APT28 Hacker Group Targeting Europe, Americas, Asia in Widespread Phishing Scheme

Siva Ramakrishnan
The Russia-linked threat actor known as APT28 has been linked to multiple ongoing phishing campaigns that employ lure documents imitating government and non-governmental organizations (NGOs) in Europe, the South Caucasus, Central Asia, and North and South America. “The uncovered lures include a mixture of internal and publicly available documents, as well as possible actor-generated

The Russia-linked threat actor known as APT28 has been linked to multiple ongoing phishing campaigns that employ lure documents imitating government and non-governmental organizations (NGOs) in Europe, the South Caucasus, Central Asia, and North and South America.

“The uncovered lures include a mixture of internal and publicly available documents, as well as possible actor-generated documents associated with finance, critical infrastructure, executive engagements, cyber security, maritime security, healthcare, business, and defense industrial production,” IBM X-Force said in a report published last week.

The tech company is tracking the activity under the moniker ITG05, which is also known as Blue Athena, BlueDelta, Fancy Bear, Fighting Ursa, Forest Blizzard (formerly Strontium), FROZENLAKE, Iron Twilight, Pawn Storm, Sednit, Sofacy, TA422, and UAC-028.

The disclosure comes more than three months after the adversary was spotted using decoys related to the ongoing Israel-Hamas war to deliver a custom backdoor dubbed HeadLace.

APT28 has since also targeted Ukrainian government entities and Polish organizations with phishing messages designed to deploy bespoke implants and information stealers like MASEPIE, OCEANMAP, and STEELHOOK.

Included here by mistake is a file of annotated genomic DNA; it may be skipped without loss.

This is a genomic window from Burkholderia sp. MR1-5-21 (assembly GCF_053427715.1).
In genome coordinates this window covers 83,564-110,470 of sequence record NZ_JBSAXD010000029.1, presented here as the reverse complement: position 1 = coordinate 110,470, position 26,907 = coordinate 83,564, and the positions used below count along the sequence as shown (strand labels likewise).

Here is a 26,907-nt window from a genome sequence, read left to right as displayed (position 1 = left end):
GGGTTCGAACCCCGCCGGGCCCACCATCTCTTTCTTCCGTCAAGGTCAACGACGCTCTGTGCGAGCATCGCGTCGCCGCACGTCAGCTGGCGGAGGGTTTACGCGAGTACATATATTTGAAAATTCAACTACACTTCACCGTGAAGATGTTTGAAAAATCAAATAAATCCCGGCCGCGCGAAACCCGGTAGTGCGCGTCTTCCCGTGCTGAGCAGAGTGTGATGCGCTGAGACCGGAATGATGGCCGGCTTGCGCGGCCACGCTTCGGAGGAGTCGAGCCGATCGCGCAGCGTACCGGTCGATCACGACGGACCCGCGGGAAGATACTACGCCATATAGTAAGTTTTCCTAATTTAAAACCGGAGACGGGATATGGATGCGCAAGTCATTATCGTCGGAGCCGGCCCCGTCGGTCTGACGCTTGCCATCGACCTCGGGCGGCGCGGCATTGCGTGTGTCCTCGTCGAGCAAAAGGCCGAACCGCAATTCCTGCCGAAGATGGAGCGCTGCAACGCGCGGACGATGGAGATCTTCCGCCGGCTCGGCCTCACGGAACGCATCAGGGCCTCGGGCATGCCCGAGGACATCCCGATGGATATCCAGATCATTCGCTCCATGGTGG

Other campaigns have entailed the exploitation of security flaws in Microsoft Outlook (CVE-2023-23397, CVSS score: 9.8) to plunder NT LAN Manager (NTLM) v2 hashes, raising the possibility that the threat actor may leverage other weaknesses to exfiltrate NTLMv2 hashes for use in relay attacks.

The latest campaigns observed by IBM X-Force between late November 2023 and February 2024 leverage the “search-ms:” URI protocol handler in Microsoft Windows to trick victims into downloading malware hosted on actor-controlled WebDAV servers.

There is evidence to suggest that both the WebDAV servers, as well as the MASEPIE C2 servers, may be hosted on compromised Ubiquiti routers, a botnet comprising which was taken down by the U.S. government last month.

The phishing attacks impersonate entities from several countries such as Argentina, Ukraine, Georgia, Belarus, Kazakhstan, Poland, Armenia, Azerbaijan, and the U.S., putting to use a mix of authentic publicly available government and non-government lure documents to activate the infection chains.

“In an update to their methodologies, ITG05 is utilizing the freely available hosting provider, firstcloudit[.]com to stage payloads to enable ongoing operations,” security researchers Joe Fasulo, Claire Zaboeva, and Golo Mühr said.

The climax of APT28’s elaborate scheme ends with the execution of MASEPIE, OCEANMAP, and STEELHOOK, which are designed to exfiltrate files, run arbitrary commands, and steal browser data. OCEANMAP has been characterized as a more capable version of CredoMap, another backdoor previously identified as used by the group.

“ITG05 remains adaptable to changes in opportunity by delivering new infection methodologies and leveraging commercially available infrastructure, while consistently evolving malware capabilities,” the researchers concluded.

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 The Hacker News 

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